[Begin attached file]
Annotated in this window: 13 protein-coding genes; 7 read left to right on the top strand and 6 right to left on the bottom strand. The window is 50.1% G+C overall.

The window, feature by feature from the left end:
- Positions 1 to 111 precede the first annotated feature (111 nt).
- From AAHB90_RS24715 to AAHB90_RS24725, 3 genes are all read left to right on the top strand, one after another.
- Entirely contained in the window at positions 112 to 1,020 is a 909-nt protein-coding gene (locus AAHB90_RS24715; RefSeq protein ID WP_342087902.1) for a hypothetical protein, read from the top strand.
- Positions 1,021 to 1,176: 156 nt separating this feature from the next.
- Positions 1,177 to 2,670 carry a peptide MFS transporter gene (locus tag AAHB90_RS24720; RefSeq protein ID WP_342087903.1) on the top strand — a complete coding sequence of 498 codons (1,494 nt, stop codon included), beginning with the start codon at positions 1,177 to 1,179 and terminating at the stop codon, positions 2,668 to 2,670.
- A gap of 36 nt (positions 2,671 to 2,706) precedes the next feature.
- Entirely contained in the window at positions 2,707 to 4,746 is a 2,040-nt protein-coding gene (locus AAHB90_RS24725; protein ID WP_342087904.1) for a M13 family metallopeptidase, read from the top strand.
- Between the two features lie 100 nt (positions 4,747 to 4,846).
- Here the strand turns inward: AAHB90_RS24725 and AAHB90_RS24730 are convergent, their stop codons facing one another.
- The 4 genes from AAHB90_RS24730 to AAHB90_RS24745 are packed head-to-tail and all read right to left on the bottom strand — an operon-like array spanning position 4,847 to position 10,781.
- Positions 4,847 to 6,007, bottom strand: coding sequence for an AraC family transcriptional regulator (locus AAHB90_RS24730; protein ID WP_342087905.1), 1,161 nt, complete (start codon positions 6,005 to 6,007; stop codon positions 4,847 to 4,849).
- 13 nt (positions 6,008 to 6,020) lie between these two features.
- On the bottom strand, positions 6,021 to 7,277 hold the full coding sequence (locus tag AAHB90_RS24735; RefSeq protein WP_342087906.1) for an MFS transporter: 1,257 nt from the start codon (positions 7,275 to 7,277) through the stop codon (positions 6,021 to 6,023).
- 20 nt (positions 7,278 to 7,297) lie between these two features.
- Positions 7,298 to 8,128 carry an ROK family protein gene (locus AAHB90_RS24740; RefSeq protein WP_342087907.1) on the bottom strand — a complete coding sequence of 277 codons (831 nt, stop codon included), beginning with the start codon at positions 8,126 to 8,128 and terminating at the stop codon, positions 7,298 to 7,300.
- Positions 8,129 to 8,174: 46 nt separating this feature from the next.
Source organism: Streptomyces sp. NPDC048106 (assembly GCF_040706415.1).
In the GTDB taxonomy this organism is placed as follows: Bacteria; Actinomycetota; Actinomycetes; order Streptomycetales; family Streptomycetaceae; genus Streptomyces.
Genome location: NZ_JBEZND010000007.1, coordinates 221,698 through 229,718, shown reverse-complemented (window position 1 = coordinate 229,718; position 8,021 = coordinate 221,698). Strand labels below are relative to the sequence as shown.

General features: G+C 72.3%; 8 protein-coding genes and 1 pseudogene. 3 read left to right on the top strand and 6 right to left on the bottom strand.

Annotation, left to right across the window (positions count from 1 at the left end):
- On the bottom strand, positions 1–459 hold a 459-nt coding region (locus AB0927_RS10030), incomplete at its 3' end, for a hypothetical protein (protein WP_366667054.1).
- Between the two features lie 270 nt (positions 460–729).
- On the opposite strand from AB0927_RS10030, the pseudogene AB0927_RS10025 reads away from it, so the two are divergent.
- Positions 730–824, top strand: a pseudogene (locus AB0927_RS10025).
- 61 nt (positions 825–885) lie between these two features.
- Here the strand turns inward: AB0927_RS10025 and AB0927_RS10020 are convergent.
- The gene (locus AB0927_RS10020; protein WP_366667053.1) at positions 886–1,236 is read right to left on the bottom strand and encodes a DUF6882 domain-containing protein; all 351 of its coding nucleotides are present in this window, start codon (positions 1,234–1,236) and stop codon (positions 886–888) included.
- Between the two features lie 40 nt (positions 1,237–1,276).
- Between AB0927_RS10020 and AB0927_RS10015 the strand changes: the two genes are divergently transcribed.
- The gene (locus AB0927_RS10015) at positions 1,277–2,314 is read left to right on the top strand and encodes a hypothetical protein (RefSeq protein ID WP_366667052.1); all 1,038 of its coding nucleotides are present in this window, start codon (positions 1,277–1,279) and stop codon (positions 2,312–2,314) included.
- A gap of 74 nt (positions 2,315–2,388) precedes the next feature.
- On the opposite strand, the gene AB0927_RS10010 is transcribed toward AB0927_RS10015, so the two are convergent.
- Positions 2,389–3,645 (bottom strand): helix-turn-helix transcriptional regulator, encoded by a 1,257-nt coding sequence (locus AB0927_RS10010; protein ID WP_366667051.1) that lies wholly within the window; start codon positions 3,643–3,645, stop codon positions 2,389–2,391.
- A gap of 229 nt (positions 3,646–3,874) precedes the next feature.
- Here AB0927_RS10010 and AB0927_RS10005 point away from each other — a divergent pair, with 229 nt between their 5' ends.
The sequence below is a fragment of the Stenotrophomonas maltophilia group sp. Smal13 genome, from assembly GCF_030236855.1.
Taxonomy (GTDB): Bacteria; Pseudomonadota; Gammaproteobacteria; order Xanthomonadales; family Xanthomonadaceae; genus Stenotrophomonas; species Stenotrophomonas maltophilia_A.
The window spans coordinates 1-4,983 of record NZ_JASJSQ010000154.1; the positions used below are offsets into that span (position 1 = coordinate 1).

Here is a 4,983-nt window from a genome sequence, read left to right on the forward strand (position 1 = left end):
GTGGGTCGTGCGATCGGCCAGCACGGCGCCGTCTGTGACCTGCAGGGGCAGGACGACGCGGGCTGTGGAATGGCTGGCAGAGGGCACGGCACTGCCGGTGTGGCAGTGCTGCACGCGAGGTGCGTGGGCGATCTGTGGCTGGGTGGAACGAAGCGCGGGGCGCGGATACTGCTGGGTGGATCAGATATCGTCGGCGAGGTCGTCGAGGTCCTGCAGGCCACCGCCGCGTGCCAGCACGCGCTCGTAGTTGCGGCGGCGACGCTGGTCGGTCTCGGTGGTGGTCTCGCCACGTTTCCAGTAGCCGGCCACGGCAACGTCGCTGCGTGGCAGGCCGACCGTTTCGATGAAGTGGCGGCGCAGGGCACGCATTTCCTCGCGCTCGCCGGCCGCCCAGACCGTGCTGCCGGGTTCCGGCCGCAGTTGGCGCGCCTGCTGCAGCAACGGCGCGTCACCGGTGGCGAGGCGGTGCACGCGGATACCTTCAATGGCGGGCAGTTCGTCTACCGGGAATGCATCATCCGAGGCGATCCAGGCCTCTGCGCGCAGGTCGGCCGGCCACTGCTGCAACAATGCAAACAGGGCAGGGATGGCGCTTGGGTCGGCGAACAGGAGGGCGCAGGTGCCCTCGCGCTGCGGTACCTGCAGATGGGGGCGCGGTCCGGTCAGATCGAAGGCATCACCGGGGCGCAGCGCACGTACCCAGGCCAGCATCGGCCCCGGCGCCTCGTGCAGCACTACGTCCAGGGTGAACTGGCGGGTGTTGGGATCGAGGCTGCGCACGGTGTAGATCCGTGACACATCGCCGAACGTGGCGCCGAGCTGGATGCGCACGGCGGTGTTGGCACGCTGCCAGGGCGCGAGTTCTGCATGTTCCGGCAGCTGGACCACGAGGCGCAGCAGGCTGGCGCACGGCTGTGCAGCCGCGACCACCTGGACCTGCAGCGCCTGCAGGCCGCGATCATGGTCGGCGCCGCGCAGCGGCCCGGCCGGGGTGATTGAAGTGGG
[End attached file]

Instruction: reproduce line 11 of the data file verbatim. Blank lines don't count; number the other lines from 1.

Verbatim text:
- Here the strand turns inward: AAHB90_RS24725 and AAHB90_RS24730 are convergent, their stop codons facing one another.